If you thought Masashi Kishimoto’s shonen manga Naruto (1997) had invented Jiraiya and the idea of summoning giant frogs, snakes and slugs, think again. This all harks back to the 19th century folktale “Jiraiya the Gallant” or “The Tale of the Gallant Jiraiya”, of which an early film adaption survives (in fragments, amounting to roughly 20 minutes), as directed by the founding father of classic Japanese cinema, Shozo Makino.
It’s a thing of wonder, really — recalling the cinema of Méliès and I had the immense privilege of seeing a print of this tonight, scored by live percussion no less, before a screening of Kurahara’s phenomenal I Hate But Love (1962).
Below, an excerpt of my short review for Panorama-cinéma:

En ouverture de leur part de la rétrospective Nikkatsu (en collaboration avec le Festival Fantasia et la Cinémathèque Québécoise) prenant d’assaut Montréal pour une deuxième et dernière fois, le Festival du nouveau cinéma présenta le curieux Jiraiya le ninja (1921), premier film d’effets spéciaux nippon réalisé par Shozo Makino, père fondateur du cinéma japonais – et à qui on doit, entre autres, une célèbre adaptation cinématographique du fameux Chushingura (47 Ronins) en 1928. À l’occasion, le tout fut mis en musique par la troupe montréalaise de tambours japonais Arashi Daiko.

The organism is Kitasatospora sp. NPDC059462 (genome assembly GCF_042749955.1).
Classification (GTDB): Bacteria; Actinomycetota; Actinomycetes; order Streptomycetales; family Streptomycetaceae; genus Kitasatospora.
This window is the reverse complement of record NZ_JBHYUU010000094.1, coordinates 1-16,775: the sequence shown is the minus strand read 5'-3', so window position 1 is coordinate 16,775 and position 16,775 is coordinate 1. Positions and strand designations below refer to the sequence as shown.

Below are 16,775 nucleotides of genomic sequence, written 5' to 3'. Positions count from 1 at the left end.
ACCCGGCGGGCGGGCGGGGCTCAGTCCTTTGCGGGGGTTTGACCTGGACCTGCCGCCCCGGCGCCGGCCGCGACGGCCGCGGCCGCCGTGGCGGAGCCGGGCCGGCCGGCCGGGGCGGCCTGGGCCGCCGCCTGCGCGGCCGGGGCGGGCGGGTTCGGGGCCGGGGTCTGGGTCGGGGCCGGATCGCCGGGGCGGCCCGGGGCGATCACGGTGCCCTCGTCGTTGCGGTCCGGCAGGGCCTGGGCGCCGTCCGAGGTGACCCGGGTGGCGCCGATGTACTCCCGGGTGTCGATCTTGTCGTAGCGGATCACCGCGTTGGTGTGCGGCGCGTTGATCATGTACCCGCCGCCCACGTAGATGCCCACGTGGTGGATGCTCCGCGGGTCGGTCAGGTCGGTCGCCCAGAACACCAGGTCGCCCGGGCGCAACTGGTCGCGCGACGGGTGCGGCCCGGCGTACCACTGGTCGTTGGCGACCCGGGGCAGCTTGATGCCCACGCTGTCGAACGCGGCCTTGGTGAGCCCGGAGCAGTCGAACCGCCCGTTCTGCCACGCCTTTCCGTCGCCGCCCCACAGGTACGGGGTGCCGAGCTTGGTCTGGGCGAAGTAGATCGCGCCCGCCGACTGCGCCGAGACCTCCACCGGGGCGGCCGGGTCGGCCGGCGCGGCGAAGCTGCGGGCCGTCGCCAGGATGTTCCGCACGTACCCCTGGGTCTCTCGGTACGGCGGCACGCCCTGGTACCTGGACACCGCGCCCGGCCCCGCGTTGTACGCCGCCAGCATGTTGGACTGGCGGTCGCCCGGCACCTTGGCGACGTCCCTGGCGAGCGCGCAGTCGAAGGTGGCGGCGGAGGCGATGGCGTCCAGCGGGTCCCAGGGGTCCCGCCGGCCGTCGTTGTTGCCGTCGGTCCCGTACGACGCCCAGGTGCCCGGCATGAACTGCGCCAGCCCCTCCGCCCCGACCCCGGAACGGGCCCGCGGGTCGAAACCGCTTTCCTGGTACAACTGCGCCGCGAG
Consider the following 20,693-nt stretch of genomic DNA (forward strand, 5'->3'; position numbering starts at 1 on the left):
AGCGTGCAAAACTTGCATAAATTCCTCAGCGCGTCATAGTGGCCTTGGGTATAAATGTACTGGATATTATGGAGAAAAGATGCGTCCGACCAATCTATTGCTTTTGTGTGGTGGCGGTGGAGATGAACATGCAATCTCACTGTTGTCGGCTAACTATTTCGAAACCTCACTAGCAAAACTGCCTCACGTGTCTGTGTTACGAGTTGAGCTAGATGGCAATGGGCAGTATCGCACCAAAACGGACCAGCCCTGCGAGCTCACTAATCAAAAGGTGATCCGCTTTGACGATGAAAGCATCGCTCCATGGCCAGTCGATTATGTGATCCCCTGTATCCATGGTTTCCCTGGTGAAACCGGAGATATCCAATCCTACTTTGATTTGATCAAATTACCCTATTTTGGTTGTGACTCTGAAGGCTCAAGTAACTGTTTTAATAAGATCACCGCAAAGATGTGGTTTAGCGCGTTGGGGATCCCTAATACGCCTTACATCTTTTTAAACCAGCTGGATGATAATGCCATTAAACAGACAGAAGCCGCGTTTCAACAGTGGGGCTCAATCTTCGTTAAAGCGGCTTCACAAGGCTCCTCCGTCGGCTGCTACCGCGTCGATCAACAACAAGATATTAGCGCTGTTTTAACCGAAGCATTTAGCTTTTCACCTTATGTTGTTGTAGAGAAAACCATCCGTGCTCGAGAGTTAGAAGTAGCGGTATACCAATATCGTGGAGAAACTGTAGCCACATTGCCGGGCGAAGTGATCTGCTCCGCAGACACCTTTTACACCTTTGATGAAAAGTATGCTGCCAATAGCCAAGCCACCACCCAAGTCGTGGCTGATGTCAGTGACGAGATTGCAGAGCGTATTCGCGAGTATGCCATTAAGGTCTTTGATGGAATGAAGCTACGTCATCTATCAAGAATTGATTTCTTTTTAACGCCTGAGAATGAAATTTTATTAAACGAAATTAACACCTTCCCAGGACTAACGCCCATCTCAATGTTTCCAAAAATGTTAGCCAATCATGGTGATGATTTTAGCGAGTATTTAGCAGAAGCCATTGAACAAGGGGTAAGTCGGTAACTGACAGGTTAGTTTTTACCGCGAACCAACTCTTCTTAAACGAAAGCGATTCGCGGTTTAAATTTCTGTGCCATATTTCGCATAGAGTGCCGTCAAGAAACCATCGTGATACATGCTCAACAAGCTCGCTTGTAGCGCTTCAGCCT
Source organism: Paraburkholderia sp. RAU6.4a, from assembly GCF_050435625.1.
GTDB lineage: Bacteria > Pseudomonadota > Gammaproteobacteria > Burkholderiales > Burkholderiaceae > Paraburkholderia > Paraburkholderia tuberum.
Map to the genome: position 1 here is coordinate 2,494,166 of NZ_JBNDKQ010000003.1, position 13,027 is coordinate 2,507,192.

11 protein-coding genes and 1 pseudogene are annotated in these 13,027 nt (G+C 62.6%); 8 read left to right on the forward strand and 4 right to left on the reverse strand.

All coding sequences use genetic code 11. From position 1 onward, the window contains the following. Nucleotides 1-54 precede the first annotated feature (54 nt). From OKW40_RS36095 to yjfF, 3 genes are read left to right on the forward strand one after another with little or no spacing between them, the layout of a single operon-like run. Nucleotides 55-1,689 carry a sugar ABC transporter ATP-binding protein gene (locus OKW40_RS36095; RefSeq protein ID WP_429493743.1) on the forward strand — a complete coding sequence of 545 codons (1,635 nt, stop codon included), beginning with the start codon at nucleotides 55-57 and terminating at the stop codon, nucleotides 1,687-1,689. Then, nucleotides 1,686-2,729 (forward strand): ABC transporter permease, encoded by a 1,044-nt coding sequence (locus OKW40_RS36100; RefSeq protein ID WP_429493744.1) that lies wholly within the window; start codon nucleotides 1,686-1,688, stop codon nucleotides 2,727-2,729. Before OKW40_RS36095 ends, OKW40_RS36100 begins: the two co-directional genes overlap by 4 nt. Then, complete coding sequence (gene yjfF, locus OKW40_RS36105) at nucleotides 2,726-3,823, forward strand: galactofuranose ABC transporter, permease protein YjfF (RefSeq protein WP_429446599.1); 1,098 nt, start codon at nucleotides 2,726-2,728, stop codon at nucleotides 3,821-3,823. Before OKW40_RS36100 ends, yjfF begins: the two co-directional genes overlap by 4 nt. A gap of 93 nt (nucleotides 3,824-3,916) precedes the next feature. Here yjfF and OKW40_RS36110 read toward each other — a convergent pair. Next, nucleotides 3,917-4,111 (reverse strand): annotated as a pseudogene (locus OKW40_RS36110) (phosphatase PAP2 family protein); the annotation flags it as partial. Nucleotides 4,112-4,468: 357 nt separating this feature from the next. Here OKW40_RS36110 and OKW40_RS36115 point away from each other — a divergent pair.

À l’instar de Méliès, Makino, truque son audience au montage, substituant Jiraiya par un nuage de fumée et une grenouille disproportionnée gobant tout ennemi sur son passage. La trame narrative (ou ce qui en reste : le film n’a survécu qu’en partie) est purement accessoire à un déluge d’images familières, mais chronologiquement distantes. Combats, pirouettes et autres exploits d’arts martiaux se succèdent dans un cadre fixe plein à craquer. Issu du théâtre, Makino refusa pendant longtemps de bouger ses cadres, dotant Jiraiya d’une étrange qualité relevant de l’anachronisme (on se croirait une décennie plus tôt), tandis que Makino réaffirme encore une fois les origines littéraires du récit qu’il adapte.